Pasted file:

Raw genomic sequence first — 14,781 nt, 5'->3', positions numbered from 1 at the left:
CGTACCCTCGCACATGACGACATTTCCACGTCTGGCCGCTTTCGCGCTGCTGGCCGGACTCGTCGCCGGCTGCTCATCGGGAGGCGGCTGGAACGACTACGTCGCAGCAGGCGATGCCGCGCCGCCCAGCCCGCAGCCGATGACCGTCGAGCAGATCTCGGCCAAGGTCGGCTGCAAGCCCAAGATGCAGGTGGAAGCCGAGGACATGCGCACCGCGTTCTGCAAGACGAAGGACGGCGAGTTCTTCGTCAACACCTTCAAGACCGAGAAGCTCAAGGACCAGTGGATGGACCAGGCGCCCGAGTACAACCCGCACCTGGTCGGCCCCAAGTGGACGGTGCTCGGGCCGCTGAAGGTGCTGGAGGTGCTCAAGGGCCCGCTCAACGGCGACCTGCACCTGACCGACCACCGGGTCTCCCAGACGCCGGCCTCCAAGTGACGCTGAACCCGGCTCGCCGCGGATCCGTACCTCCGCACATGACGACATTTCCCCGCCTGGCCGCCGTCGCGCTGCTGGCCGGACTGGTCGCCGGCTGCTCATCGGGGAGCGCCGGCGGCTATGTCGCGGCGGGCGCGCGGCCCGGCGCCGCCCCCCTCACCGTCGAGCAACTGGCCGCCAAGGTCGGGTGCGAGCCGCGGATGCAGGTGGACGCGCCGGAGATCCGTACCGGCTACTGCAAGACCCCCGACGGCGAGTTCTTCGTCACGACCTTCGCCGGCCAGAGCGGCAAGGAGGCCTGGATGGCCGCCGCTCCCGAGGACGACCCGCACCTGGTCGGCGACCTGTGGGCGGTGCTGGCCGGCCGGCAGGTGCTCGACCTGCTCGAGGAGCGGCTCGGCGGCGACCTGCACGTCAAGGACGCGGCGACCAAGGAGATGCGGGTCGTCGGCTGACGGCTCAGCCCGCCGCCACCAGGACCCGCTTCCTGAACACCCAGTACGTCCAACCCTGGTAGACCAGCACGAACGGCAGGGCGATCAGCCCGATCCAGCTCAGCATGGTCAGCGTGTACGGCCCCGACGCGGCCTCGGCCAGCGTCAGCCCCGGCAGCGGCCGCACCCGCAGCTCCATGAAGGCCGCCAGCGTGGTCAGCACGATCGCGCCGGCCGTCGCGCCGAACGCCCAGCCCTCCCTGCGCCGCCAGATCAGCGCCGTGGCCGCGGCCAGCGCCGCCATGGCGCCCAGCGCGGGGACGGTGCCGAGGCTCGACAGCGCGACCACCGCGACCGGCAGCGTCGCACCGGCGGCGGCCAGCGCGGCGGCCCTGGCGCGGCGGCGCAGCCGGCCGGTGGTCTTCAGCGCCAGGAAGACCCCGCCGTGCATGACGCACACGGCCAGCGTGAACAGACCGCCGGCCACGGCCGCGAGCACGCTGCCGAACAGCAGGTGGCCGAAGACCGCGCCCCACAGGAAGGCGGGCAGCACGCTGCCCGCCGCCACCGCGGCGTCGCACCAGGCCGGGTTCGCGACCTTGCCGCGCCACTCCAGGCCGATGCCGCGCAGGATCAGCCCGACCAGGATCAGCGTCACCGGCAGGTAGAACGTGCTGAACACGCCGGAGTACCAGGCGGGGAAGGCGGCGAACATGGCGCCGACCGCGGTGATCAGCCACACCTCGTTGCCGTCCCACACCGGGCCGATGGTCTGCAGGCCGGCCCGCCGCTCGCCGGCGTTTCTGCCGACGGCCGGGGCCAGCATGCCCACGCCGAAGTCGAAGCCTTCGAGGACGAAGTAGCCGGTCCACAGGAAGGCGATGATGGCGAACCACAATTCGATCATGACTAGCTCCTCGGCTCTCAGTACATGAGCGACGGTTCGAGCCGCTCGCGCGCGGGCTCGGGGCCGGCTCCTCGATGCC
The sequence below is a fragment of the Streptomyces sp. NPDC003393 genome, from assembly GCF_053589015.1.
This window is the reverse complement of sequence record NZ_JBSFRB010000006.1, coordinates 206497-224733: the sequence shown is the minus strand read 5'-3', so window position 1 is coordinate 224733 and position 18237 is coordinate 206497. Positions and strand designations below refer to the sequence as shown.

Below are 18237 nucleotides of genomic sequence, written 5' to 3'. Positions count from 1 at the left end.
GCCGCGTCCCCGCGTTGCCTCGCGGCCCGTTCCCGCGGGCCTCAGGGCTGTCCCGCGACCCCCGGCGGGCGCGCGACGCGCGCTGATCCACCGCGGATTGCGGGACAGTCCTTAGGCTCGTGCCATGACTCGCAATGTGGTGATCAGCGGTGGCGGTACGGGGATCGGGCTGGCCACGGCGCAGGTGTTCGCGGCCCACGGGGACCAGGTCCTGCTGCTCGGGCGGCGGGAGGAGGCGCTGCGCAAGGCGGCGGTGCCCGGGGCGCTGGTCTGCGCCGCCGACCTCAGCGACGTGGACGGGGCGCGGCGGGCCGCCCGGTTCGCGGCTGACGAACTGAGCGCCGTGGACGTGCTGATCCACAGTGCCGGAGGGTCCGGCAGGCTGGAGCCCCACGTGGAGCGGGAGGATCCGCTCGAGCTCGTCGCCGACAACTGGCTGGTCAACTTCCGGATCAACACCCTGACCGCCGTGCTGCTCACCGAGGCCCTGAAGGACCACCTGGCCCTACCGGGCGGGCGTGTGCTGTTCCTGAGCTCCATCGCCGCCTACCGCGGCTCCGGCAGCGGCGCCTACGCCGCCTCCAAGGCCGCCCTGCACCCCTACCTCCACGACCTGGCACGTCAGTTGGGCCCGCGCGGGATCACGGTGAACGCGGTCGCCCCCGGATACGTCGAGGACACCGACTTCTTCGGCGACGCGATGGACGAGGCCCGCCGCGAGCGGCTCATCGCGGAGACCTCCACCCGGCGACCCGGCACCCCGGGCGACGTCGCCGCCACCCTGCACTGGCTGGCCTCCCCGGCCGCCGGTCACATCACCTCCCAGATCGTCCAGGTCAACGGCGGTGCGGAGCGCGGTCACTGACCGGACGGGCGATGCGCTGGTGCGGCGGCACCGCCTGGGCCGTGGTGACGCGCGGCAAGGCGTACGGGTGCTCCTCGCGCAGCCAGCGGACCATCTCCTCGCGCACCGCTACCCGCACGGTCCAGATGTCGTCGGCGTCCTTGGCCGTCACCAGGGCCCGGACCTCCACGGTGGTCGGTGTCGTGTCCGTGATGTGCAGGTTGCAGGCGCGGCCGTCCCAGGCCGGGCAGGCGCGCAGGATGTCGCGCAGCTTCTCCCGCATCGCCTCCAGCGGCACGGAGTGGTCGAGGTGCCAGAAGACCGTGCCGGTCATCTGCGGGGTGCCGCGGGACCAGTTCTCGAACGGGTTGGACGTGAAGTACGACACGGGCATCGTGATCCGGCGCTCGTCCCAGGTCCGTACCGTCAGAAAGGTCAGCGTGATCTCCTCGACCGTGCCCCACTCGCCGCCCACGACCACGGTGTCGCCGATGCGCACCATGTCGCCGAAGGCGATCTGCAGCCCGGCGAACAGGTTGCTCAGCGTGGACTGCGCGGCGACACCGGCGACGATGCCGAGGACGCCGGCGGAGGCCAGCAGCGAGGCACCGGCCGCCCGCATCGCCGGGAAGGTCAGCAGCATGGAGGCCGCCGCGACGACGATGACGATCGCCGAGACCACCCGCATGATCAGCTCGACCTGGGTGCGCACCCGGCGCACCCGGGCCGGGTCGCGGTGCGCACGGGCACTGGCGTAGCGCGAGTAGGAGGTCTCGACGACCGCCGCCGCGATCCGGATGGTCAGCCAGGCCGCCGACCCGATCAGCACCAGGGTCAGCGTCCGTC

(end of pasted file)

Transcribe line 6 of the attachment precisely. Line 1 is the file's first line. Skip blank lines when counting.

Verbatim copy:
GCCGCGTCCCCGCGTTGCCTCGCGGCCCGTTCCCGCGGGCCTCAGGGCTGTCCCGCGACCCCCGGCGGGCGCGCGACGCGCGCTGATCCACCGCGGATTGCGGGACAGTCCTTAGGCTCGTGCCATGACTCGCAATGTGGTGATCAGCGGTGGCGGTACGGGGATCGGGCTGGCCACGGCGCAGGTGTTCGCGGCCCACGGGGACCAGGTCCTGCTGCTCGGGCGGCGGGAGGAGGCGCTGCGCAAGGCGGCGGTGCCCGGGGCGCTGGTCTGCGCCGCCGACCTCAGCGACGTGGACGGGGCGCGGCGGGCCGCCCGGTTCGCGGCTGACGAACTGAGCGCCGTGGACGTGCTGATCCACAGTGCCGGAGGGTCCGGCAGGCTGGAGCCCCACGTGGAGCGGGAGGATCCGCTCGAGCTCGTCGCCGACAACTGGCTGGTCAACTTCCGGATCAACACCCTGACCGCCGTGCTGCTCACCGAGGCCCTGAAGGACCACCTGGCCCTACCGGGCGGGCGTGTGCTGTTCCTGAGCTCCATCGCCGCCTACCGCGGCTCCGGCAGCGGCGCCTACGCCGCCTCCAAGGCCGCCCTGCACCCCTACCTCCACGACCTGGCACGTCAGTTGGGCCCGCGCGGGATCACGGTGAACGCGGTCGCCCCCGGATACGTCGAGGACACCGACTTCTTCGGCGACGCGATGGACGAGGCCCGCCGCGAGCGGCTCATCGCGGAGACCTCCACCCGGCGACCCGGCACCCCGGGCGACGTCGCCGCCACCCTGCACTGGCTGGCCTCCCCGGCCGCCGGTCACATCACCTCCCAGATCGTCCAGGTCAACGGCGGTGCGGAGCGCGGTCACTGACCGGACGGGCGATGCGCTGGTGCGGCGGCACCGCCTGGGCCGTGGTGACGCGCGGCAAGGCGTACGGGTGCTCCTCGCGCAGCCAGCGGACCATCTCCTCGCGCACCGCTACCCGCACGGTCCAGATGTCGTCGGCGTCCTTGGCCGTCACCAGGGCCCGGACCTCCACGGTGGTCGGTGTCGTGTCCGTGATGTGCAGGTTGCAGGCGCGGCCGTCCCAGGCCGGGCAGGCGCGCAGGATGTCGCGCAGCTTCTCCCGCATCGCCTCCAGCGGCACGGAGTGGTCGAGGTGCCAGAAGACCGTGCCGGTCATCTGCGGGGTGCCGCGGGACCAGTTCTCGAACGGGTTGGACGTGAAGTACGACACGGGCATCGTGATCCGGCGCTCGTCCCAGGTCCGTACCGTCAGAAAGGTCAGCGTGATCTCCTCGACCGTGCCCCACTCGCCGCCCACGACCACGGTGTCGCCGATGCGCACCATGTCGCCGAAGGCGATCTGCAGCCCGGCGAACAGGTTGCTCAGCGTGGACTGCGCGGCGACACCGGCGACGATGCCGAGGACGCCGGCGGAGGCCAGCAGCGAGGCACCGGCCGCCCGCATCGCCGGGAAGGTCAGCAGCATGGAGGCCGCCGCGACGACGATGACGATCGCCGAGACCACCCGCATGATCAGCTCGACCTGGGTGCGCACCCGGCGCACCCGGGCCGGGTCGCGGTGCGCACGGGCACTGGCGTAGCGCGAGTAGGAGGTCTCGACGACCGCCGCCGCGATCCGGATGGTCAGCCAGGCCGCCGACCCGATCAGCACCAGGGTCAGCGTCCGTC